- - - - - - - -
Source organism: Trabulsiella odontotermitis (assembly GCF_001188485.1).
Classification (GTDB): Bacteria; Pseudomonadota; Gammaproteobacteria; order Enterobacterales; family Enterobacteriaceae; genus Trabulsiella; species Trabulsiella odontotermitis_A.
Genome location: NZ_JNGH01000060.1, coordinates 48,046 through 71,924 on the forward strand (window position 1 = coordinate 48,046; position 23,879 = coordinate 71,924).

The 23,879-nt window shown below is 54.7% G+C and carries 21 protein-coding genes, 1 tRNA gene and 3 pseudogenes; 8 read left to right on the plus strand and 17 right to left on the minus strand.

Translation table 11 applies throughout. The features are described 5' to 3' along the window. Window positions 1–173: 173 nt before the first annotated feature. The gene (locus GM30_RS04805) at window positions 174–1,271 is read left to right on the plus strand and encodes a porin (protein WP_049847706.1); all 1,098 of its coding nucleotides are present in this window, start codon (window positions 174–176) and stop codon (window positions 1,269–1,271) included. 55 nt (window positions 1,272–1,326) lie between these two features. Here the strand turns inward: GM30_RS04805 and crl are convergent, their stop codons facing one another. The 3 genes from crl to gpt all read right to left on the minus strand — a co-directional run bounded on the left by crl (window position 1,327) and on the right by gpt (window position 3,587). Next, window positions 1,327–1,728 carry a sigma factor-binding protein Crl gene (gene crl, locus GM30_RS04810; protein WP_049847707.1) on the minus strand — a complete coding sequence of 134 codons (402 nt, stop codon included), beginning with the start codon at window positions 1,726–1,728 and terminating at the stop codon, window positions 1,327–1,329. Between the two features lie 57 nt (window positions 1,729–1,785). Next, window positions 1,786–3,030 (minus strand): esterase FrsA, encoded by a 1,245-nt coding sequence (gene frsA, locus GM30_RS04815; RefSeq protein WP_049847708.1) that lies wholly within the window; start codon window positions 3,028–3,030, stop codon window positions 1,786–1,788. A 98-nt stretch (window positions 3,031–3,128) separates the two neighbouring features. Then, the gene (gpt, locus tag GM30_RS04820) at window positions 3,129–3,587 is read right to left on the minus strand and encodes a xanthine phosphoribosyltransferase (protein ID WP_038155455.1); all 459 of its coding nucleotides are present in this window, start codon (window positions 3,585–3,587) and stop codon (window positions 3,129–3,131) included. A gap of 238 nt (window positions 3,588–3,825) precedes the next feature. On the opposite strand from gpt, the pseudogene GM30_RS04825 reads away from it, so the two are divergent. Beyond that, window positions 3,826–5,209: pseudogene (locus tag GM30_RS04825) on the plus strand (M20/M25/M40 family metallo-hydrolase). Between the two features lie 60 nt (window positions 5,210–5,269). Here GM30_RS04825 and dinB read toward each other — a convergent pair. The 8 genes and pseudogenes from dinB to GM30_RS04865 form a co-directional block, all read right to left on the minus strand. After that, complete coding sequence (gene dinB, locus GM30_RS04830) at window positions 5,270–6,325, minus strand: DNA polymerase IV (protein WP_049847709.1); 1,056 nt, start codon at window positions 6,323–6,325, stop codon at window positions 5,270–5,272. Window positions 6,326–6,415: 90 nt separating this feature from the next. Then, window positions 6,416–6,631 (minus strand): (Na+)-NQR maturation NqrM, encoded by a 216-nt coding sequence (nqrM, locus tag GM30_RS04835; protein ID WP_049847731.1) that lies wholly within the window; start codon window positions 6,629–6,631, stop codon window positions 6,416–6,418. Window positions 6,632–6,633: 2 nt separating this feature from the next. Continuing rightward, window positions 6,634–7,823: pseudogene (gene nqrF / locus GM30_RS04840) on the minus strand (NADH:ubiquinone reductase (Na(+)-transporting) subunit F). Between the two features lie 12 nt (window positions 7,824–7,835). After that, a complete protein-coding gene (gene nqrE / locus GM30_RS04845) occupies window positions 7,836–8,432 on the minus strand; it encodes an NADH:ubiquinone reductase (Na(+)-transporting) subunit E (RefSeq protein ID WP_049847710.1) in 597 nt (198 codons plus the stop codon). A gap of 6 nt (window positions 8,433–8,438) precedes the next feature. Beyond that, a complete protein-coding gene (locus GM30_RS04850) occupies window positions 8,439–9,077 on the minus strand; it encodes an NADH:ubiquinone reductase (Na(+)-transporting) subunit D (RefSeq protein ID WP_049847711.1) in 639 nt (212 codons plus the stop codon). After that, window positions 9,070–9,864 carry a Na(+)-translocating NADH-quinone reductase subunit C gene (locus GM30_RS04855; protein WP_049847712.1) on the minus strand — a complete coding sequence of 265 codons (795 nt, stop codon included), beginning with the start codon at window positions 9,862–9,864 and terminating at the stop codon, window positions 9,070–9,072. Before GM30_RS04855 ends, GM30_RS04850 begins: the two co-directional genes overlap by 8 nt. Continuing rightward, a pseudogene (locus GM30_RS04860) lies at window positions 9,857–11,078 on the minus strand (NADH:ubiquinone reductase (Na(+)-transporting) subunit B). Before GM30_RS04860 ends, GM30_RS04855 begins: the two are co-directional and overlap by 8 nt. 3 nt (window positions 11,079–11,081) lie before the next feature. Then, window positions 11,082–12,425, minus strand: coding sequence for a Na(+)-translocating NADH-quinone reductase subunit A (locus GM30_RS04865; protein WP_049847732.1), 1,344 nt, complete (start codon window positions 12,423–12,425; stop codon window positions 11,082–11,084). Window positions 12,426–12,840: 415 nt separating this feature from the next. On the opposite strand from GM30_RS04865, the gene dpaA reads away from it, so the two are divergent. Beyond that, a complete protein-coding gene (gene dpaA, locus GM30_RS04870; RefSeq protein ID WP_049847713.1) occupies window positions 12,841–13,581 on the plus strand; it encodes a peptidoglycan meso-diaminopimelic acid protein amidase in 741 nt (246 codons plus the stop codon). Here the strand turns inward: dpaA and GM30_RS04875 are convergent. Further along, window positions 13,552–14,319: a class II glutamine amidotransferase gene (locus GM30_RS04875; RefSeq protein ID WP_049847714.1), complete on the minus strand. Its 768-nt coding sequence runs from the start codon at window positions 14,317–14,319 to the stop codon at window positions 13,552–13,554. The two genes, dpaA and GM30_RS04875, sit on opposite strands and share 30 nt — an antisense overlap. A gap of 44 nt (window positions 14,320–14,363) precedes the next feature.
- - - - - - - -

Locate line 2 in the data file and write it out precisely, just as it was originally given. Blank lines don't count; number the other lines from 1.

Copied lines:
Classification (GTDB): Bacteria; Pseudomonadota; Gammaproteobacteria; order Enterobacterales; family Enterobacteriaceae; genus Trabulsiella; species Trabulsiella odontotermitis_A.